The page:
I was surprised to find that there were many elements of the book that I disliked quite a bit. This is not a happy story. The "good guys", well, the red leader, 'Mac', goes about the union business as if it is war, because casualties, "collateral damage" lets call it at best, acceptable losses more realistically, are not only acceptable to him, they are fuel for the cause. I came to hate him. It is hard not to root for people who only want a living wage and don't want their existing wages cut by the landowners to pick the apple crop. I think Steinbeck has managed to write something that is still relevant 80 years after publication and that shows the good and the bad of man. I use the word man rather than mankind because if there is one element that reflects this as a product of several generations ago it is the lack of strong women characters. I also recognize that women's rights is not what Steinbeck's social cause is here. This is about worker's rights. Steinbeck certainly shows us the bad and ugly of the depression and how unions had to fight to be, and fight for workers. However, the big however, the communist agitators can be almost as ugly as the big bad employers who buy off the cops and let vigilantes have free reign.

Steinbeck was shining a light on a horrible social cost of crop pickers and the great depression of the '30's. This is interesting history even though fiction. Steinbeck makes comments on quite a variety of things and peoples throughout the novel and it kept striking me how true these observations were ... even though Steinbeck wrote this 80 years ago. This is a rather disturbing and scary book.

and the end will kill you. ( )
  RBeffa | Jul 23, 2016 |
Published in 1936, John Steinbeck’s In Dubious Battle reads like a snapshot from the period in American history during which workers were perhaps at their lowest point ever. They were suffering greatly because of low wages, an overabundance of unemployed workers willing to work for next-to-nothing wages, and employers who were only too happy to take advantage of the tragic economic situation of the day. But by actively recruiting workers, union organizers were placing their own lives and those of the workers in jeopardy. The battle was on, dubious though it may have been.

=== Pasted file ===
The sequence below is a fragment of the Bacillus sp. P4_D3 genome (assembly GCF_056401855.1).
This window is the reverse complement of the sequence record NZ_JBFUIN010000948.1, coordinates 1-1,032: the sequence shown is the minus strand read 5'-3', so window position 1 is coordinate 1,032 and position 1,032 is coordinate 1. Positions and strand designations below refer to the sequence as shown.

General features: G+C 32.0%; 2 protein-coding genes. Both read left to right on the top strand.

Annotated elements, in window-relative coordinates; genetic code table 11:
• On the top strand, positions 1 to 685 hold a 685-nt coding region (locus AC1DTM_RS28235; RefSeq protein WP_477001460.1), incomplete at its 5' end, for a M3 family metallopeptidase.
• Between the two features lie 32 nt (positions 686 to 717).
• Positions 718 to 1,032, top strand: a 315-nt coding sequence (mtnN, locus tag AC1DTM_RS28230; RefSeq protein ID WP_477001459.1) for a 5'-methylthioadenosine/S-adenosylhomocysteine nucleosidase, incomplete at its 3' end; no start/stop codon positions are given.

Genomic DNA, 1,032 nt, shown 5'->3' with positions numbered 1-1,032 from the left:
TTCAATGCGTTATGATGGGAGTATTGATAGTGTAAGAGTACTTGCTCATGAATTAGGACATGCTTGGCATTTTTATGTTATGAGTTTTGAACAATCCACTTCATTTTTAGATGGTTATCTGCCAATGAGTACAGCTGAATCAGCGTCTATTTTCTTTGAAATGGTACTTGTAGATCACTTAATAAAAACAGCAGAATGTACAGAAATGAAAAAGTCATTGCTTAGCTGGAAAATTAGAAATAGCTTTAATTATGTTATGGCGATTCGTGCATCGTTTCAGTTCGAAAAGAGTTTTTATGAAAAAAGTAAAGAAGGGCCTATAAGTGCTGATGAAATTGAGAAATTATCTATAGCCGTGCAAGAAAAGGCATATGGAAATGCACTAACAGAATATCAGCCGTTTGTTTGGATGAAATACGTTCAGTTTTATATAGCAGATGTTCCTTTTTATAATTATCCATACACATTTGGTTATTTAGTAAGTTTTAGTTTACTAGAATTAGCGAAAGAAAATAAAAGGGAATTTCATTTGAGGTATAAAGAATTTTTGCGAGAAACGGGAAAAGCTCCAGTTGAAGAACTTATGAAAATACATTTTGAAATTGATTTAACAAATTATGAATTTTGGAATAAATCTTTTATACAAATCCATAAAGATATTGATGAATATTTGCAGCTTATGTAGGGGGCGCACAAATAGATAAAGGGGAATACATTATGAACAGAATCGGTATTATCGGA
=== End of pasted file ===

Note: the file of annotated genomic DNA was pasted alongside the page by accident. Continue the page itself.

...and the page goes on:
And along came John Steinbeck to tell the world about it because as he said in his 1962 Nobel Prize for Literature acceptance speech:

“The ancient commission of the writer has not changed. He is charged with exposing our many grievous faults and failures, with dredging up to the light our dark and dangerous dreams for the purpose of improvement.”

And, perhaps more in this novel than in anything Steinbeck had written previously, In Dubious Battle does precisely that.

To his credit, Steinbeck exposes both sides for what they are. On the one hand, employers (fruit growers in this case) are shown as exploiters of the working poor, commonly hiring desperate workers and then callously tossing them away in favor of cheaper labor as soon as the opportunity presents itself to do so. On the other, union organizers are exposed as the Communist tools they are, men even willing to get workers killed or maimed if that will somehow advance “the Cause.” In fact, the organizers hope to provoke deadly violence directed at workers in order to fire up the men enough to keep them walking the picket lines.

The book’s two main characters are Mac and Jim. When Mac, a veteran union organizer, senses something special in new recruit Jim, he decides to bring him to the apple orchards where fruit pickers are facing an devastating cut in their daily wages. Jim is a true apostle of the cause and, as Mac teaches him the organizing techniques that work best, Jim aches to be more directly in the cause - and constantly implores Mac to “use him.” At one point, after suffering an injury that leaves him somewhat out of his head, Jim somehow manages to take over the strike, a change that makes Mac very nervous:

Jim said softly, “I wanted you to use me. You wouldn’t because you got to like me to well.” He stood up and walked to a box and sat down on it. “That was wrong. Then I got hurt. And sitting here waiting, I got to know my power. I’m stronger than you, Mac. I’m stronger than anything in the world, because I’m going in a straight line. You and all the rest have to think of women and tobacco and liquor and keeping warm and fed.” His eyes were as cold as wet river stones. “I wanted to be used. Now I’ll use you, Mac. I’ll use myself and you. I tell you, I feel there’s strength in me.”

In Dubious Battle may not be one of John Steinbeck’s most popular or highly acclaimed novels, but it is a powerful one, one that deserves to be read today because it offers such a clear look into America’s not too distant past. ( )
1 vote SamSattler | Nov 16, 2015 |
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Nome do autorPapelTipo de autorObra?Estado
Steinbeck, Johnautor principaltodas as ediçõesconfirmado
French, WarrenIntroduçãoautor secundárioalgumas ediçõesconfirmado
Kossin, SanfordArtista da capaautor secundárioalgumas ediçõesconfirmado
Stechschulte, TomNarradorautor secundárioalgumas ediçõesconfirmado
Velde, Frédérique van derTradutorautor secundárioalgumas ediçõesconfirmado
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Innumerable force of Spirits armed,

That durst dislike his reign, and, me preferring,

His utmost power with adverse power opposed

In dubious battle on the plains of Heaven

And shook his throne. What though the field be lost?

All is not lost--the unconquerable will,

And study of revenge, immortal hate,

And courage never to submit or yield:

And what is else not to be overcome?

PARADISE LOST
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At last it was evening.
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Set in the California apple country this novel portrays a strike by migrant workers that metamorphoses from principled defiance into blind fanaticism.